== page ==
Blown away by last month's total solar eclipse and eager for another celestial phenomenon? If you happen to live in the northern U.S., the sun has you covered.

NOAA's Space Weather Prediction Center (SWPC) is predicting a major G3-class geomagnetic storm to trigger impressive auroras as far south as Washington, Wyoming, Illinois, New York and Maine. The displays are expected to last from Sept. 6 into the evening of Sept. 7.

The yellow line in the map below shows the extent of where the light show is expected to be visible.

A solar storm approaching Earth is expected to produce visible auroras all the way down to the yellow line on the map. A solar storm approaching Earth is expected to produce visible auroras in the Northern Hemisphere all the way down to the yellow line on the map. (Photo: NOAA)

This latest burst of auroral activity is courtesy of a coronal mass ejection (CME) from the sun that took place on Sept. 4. This massive stream of plasma travels at an average speed of about one million miles per hour; covering the 93-million-mile distance between the Earth and sun in only a few days. When the stream hits Earth's magnetosphere, it interacts to form beautiful bands of light of varying color and complexity.

You can see a real-time, high-res video of a 2015 aurora display over Alaska below:

Should cloudy skies spoil your view of the heavens over the next few nights, it's possible an even larger portion of the U.S. may get a shot at viewing the northern lights later in the week. The SWPC just announced that the sun has released a massive X9.3-class solar flare, the largest in over a decade.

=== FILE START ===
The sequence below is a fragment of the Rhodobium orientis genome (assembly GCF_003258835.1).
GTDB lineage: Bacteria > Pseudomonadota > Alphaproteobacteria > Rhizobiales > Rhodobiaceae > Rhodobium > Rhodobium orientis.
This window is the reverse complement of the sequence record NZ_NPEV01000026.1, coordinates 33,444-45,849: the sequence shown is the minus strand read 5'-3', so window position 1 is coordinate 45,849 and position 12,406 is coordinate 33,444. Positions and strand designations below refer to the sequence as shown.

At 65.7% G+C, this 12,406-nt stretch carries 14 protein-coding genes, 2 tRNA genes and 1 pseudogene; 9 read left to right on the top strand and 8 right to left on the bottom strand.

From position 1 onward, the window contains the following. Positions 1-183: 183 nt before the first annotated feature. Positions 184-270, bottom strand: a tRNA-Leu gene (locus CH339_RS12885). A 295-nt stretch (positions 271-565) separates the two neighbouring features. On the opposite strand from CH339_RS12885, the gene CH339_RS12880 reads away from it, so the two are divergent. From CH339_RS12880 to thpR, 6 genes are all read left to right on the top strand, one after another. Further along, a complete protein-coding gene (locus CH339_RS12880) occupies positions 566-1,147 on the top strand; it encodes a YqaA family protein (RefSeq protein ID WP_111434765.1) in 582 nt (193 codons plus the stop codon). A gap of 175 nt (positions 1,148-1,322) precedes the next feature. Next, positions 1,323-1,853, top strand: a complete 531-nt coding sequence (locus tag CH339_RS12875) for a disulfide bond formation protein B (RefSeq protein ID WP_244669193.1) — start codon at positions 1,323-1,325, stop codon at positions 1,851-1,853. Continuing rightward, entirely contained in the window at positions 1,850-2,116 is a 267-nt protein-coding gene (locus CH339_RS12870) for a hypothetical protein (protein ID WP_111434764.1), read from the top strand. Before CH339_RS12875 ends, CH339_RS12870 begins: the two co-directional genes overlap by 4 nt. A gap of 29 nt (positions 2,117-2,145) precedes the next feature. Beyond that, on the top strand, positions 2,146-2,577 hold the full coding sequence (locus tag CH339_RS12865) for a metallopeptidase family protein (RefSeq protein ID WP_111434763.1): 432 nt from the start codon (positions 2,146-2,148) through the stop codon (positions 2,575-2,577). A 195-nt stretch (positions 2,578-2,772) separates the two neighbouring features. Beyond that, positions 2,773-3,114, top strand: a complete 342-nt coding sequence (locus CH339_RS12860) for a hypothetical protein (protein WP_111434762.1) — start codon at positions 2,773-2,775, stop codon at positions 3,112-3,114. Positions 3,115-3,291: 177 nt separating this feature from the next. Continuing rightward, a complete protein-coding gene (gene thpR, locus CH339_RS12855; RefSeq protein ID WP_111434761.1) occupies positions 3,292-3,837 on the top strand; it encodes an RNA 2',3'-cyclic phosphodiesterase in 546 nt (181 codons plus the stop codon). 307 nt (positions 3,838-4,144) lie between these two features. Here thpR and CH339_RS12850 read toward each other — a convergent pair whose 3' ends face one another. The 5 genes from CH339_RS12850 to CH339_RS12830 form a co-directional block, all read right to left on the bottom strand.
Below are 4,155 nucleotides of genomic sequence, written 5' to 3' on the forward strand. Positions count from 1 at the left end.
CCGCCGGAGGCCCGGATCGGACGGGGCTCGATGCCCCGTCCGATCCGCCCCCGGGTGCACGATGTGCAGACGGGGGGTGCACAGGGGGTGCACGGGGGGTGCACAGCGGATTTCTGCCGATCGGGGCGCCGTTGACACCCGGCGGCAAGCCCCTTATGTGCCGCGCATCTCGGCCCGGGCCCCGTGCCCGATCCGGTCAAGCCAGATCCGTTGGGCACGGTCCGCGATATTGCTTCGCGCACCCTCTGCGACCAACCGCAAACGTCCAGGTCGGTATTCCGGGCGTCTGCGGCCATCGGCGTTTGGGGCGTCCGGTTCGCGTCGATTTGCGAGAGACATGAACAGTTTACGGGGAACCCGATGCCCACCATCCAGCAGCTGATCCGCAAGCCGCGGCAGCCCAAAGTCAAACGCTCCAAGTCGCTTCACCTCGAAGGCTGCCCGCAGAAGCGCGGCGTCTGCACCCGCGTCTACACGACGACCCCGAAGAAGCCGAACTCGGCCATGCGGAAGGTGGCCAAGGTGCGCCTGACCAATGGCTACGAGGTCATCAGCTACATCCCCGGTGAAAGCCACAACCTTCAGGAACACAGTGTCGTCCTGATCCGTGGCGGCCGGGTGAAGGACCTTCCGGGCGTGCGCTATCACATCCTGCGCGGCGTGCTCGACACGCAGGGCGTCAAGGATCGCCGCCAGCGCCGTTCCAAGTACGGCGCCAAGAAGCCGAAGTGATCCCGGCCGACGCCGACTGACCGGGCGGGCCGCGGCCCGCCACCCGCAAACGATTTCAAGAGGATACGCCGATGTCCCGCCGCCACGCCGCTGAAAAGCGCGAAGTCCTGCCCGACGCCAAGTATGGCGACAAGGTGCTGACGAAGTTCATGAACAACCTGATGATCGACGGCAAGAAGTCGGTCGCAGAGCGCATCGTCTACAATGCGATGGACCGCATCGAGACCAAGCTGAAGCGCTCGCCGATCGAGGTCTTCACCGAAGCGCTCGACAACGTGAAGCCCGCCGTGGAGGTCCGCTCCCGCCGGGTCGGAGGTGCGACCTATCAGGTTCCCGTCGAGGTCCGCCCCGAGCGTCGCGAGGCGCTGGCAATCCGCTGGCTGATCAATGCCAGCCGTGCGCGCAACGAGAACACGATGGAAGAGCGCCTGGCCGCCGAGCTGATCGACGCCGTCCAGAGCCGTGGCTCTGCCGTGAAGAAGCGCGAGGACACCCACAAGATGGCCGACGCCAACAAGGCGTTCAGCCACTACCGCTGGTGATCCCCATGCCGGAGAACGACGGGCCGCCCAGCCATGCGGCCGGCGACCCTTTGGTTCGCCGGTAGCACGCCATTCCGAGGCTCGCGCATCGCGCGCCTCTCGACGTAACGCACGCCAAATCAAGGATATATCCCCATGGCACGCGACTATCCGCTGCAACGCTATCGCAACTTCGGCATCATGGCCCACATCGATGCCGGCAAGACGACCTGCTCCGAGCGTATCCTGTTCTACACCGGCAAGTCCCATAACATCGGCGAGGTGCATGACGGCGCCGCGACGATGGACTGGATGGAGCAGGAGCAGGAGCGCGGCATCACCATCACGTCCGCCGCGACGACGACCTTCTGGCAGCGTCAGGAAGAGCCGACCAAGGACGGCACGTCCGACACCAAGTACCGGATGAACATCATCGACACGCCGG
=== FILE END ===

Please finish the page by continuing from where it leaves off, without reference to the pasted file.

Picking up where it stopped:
According to SpaceWeather, the flare unleashed X-rays and UV radiation that ionized the top of Earth's atmosphere and led to "a strong shortwave radio blackout over Europe, Africa and the Atlantic Ocean."

The X9.3-class solar flare that occurred on September 6 is the largest in over a decade. The X9.3-class solar flare that occurred on Sept. 6 is the largest in over a decade. (Photo: SWCP/NOAA)

While no CME has been detected yet, it's very likely that another –– possibly even stronger –– stream of plasma is headed our way.

"It was accompanied by radio emissions that suggest there's a potential for a CME," SWPC space scientist Rob Steenburgh told Space.com. "However, we have to wait until we get some coronagraph imagery that would capture that event for a definitive answer."

Best to have those lawn chairs ready just in case.

Michael d'Estries ( @michaeldestries ) covers science, technology, art, and the beautiful, unusual corners of our incredible world.